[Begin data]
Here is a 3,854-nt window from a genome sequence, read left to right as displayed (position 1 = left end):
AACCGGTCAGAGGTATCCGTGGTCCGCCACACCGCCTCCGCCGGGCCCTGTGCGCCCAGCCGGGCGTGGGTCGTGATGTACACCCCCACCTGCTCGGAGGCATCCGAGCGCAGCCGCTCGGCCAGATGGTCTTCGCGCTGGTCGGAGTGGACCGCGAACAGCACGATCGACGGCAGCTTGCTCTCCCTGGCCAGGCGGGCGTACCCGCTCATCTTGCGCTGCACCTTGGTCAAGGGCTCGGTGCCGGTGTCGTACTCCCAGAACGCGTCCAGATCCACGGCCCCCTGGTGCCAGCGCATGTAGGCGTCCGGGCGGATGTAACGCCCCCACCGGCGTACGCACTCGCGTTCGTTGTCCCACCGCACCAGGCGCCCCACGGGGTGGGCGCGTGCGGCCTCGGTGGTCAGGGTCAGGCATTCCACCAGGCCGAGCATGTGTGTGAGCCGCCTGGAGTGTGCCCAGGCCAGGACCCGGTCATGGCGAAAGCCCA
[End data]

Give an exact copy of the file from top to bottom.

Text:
Here is a 3,854-nt window from a genome sequence, read left to right as displayed (position 1 = left end):
AACCGGTCAGAGGTATCCGTGGTCCGCCACACCGCCTCCGCCGGGCCCTGTGCGCCCAGCCGGGCGTGGGTCGTGATGTACACCCCCACCTGCTCGGAGGCATCCGAGCGCAGCCGCTCGGCCAGATGGTCTTCGCGCTGGTCGGAGTGGACCGCGAACAGCACGATCGACGGCAGCTTGCTCTCCCTGGCCAGGCGGGCGTACCCGCTCATCTTGCGCTGCACCTTGGTCAAGGGCTCGGTGCCGGTGTCGTACTCCCAGAACGCGTCCAGATCCACGGCCCCCTGGTGCCAGCGCATGTAGGCGTCCGGGCGGATGTAACGCCCCCACCGGCGTACGCACTCGCGTTCGTTGTCCCACCGCACCAGGCGCCCCACGGGGTGGGCGCGTGCGGCCTCGGTGGTCAGGGTCAGGCATTCCACCAGGCCGAGCATGTGTGTGAGCCGCCTGGAGTGTGCCCAGGCCAGGACCCGGTCATGGCGAAAGCCCA